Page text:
Taron woke up feeling very contented indeed. Sure, there was the small matter of the forest he found himself in being utterly strange to him, but the feeling of well-being within him was so strong that it didn't bother him at all. Blinking his eyes to clear away the last few remnants of sleep, he shook the kinks out of his wings and stretched like a cat, yawning as wide as he could.

Midway through standing up, he froze, a troubling thought cutting through his positive mood. That's not right. That can't be right...Let's try that again.

He settled back down into the position he was in when he woke up.

Taron began to feel sleepy again...but no, it didn't seem like a good idea to go back to sleep. The feeling of contentment was beginning to slip away, and what came in to replace it was too much like panic for his liking. He flicked his wings – when did I get wings, all I've ever had were two legs and two arms – as if there was something unpleasant clinging to their leathery hide. Stretching like a cat – speaking of those arms, where did they go, and why are there legs in their place – and feigning a yawn, he began to give in to the panic inside as the last remnants of the warm fuzzies drifted away. Abruptly, he stood upright to run, thinking better of it just a fraction of a second too late to prevent himself from losing his balance. Startled, he instinctively unfurled his wings and drove them backwards to prevent from falling onto his back. After a few of these reflex reverse-flaps, he settled back down onto all four legs.

What was I thinking? I already noticed that – He shook his head, unwilling to finish the thought. It crept through anyway – I'm not human anymore.

He growled, baring his teeth at the air in front of him, as if some invisible trickster had planted those words in his head. Taron lashed his tail and began pacing angrily, only to misstep and fall on his face. Ugh. Looks like I can't go anywhere yet. Shifting to a more comfortable position, he curved his neck to look back at his new body. Try as he might, he just couldn't associate this blue-scaled, winged reptile with himself – and yet everything he could feel, from the wings to the tail, from the scales to the chill in his core, told him that this beast truly was him. As he came to this inescapable conclusion, the panic slowly ebbed, until all that was left was resignation.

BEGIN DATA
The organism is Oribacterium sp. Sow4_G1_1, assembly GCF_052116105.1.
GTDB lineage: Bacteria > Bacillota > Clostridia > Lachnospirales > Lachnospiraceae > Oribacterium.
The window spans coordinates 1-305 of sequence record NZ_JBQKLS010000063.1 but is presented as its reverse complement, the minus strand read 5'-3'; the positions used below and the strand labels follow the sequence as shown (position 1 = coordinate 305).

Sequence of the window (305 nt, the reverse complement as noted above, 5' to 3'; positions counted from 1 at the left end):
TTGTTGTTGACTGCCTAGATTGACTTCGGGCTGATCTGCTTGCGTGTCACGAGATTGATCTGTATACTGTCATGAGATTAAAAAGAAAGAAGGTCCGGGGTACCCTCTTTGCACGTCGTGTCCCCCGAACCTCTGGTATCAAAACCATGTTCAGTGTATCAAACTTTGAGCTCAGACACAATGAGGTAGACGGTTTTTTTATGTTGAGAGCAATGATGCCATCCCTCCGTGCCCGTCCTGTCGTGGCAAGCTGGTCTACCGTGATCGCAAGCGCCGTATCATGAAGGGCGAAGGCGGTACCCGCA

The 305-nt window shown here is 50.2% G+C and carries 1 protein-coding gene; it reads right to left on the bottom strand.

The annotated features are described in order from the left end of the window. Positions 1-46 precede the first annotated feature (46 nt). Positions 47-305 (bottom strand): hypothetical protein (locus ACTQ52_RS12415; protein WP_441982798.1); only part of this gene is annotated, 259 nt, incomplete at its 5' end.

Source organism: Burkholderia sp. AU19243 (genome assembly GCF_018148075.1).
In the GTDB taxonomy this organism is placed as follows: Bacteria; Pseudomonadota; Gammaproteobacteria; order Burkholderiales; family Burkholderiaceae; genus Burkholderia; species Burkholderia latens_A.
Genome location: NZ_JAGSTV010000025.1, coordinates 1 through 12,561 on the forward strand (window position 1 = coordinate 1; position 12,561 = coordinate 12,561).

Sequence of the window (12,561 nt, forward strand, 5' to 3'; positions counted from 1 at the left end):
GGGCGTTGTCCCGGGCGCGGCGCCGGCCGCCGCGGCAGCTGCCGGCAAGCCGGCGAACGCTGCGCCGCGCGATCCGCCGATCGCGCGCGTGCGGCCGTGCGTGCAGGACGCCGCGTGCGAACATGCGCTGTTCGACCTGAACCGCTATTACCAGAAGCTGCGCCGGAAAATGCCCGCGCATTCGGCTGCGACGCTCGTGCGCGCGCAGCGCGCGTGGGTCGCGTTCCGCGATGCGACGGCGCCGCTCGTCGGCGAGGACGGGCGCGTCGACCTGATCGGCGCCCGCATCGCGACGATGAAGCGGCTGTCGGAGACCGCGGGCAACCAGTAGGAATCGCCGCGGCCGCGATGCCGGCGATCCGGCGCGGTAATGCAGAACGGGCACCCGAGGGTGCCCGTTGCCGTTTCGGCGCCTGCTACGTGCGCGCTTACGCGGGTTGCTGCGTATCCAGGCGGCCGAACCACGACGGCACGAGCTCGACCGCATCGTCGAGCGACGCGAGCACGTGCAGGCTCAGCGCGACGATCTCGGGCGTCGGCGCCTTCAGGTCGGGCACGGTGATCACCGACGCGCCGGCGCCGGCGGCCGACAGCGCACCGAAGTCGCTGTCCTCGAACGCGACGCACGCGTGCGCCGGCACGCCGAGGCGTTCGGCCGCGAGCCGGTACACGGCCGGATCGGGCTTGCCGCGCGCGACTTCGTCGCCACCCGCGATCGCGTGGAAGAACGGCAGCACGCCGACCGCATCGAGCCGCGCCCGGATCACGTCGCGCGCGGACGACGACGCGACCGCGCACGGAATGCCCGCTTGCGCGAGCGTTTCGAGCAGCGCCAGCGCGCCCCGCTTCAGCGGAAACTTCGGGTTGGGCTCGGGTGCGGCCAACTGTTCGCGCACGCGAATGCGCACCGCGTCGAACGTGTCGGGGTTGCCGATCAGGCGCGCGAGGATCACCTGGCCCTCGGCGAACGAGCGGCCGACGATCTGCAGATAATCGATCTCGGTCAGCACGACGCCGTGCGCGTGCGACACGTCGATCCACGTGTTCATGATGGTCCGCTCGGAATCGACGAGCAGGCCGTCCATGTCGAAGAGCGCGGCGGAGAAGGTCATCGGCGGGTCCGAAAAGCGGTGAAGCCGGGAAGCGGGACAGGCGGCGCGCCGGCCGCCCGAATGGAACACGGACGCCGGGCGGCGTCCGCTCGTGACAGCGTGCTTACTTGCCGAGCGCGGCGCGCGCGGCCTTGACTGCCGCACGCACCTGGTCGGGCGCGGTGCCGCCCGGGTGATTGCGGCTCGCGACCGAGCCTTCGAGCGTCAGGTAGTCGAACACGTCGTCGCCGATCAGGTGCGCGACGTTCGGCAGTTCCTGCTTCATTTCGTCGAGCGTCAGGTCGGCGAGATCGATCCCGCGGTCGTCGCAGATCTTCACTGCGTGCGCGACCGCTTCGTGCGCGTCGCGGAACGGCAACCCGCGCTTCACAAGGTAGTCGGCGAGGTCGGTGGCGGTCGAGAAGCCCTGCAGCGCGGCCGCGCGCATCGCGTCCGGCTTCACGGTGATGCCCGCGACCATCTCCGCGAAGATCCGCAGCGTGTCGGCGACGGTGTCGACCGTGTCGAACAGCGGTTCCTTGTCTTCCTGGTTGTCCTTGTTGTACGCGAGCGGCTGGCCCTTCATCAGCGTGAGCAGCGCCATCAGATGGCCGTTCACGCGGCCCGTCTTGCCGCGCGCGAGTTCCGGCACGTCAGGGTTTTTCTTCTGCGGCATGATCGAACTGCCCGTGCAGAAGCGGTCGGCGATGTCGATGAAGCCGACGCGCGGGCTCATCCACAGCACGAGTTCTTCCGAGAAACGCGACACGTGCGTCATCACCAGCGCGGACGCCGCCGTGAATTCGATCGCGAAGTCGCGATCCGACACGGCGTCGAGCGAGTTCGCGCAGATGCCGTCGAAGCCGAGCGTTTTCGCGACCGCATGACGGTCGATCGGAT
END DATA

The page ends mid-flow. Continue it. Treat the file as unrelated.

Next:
Sighing, he turned to face forward. A taloned paw rose into view, and he watched as it opened and closed, almost like a hand. At least it looks like I can still pick things up. He let it flop to the ground in front of him. Well, I could, if I didn't need that to walk with. Resting his head next to his front leg, he went over the last things he remembered, letting his eyes unfocus.

"You know what, I'm just gonna come over and break the first thing I see if you don't answer me soon."


"C'mon, it's not like you have anything better to do tonight."

"Clean your ears, man."

"I might just come and break something anyway. Say, you don't like that lamp, do you?"

Taron bit back a chuckle. "Alright, alright, if it'll get you to shut up."

"That it will. See you in a bit, then."

The first thing that caught his eye as he got out of the car was the line – not only did it look like it would take a good ten minutes to get in, but it wasn't even moving. Making his way to the schedule, he saw that the game didn't start for an hour and a half, and that seating wouldn't begin until half an hour before that. Sighing, he turned to find Johnathan standing right behind him, looking over his shoulder.

"Oh, sorry, should have checked the seating times before I got here. Didn't mean to have you wait so long to get in."

Taron jumped, then punched John on the shoulder. "How many times have I told you not to do that?"

"About as many times as I've said I'll stop when it stops being funny."

"So, might as well get in line. Unless there's something to do here that doesn't involve standing around."

John shrugged. "Sorry, all non-waiting activities are inside the building."

"So there's no pre-game party, or anything like that?"

"It's strictly bring-your-own-confetti."

"Damn, I knew I should have grabbed the balloons."

"I'll be sure to remind you to buy party favors next time I drag you to a football game."

"Ten bucks for a goddamn Gatorade knockoff? You've got to be joking."

The old man tapped his rickety table a few times. "Take it or leave it. You ain't gonna find anyone else selling drinks around here, at least not until you get in." He glanced up at the clock. "Which is gonna be another half an hour."

Taron grumbled, pulling a ten out of his wallet and setting it down on the table. He snatched up a bottle and was already on his way back to the line by the time the old man had taken the money.

"You actually paid his price? It's thirty minutes, you'd have been fine."

"I hate soda, I don't drink alcohol, and bottled water is overpriced." He unscrewed the lid and took a swig before John could respond.

"Sometimes I wonder about you..."

Taron stumbled into his house, his splitting headache making it difficult to walk straight. As he flicked the light switch, nothing happened. "I knew I should have replaced that light bulb..." He fumbled on a shelf in the darkness until his hand closed around hard wax. Feeling the upright end for a wick, a spark leaped from his fingertip to the twine. A tiny flame flared up, letting Taron see. Carrying the candle, he made his way into his bedroom.

As he entered, he stumbled, dropping the candle onto the carpet, which quickly caught. Scrambling to his feet, he snatched a blanket off of his bed and threw it on the flame before it could spread much farther. Once he was sure the fire had been smothered, he carefully lifted the blanket and groped around for the candle. Lighting it again, he tossed the singed blanket in the general direction of his laundry pile.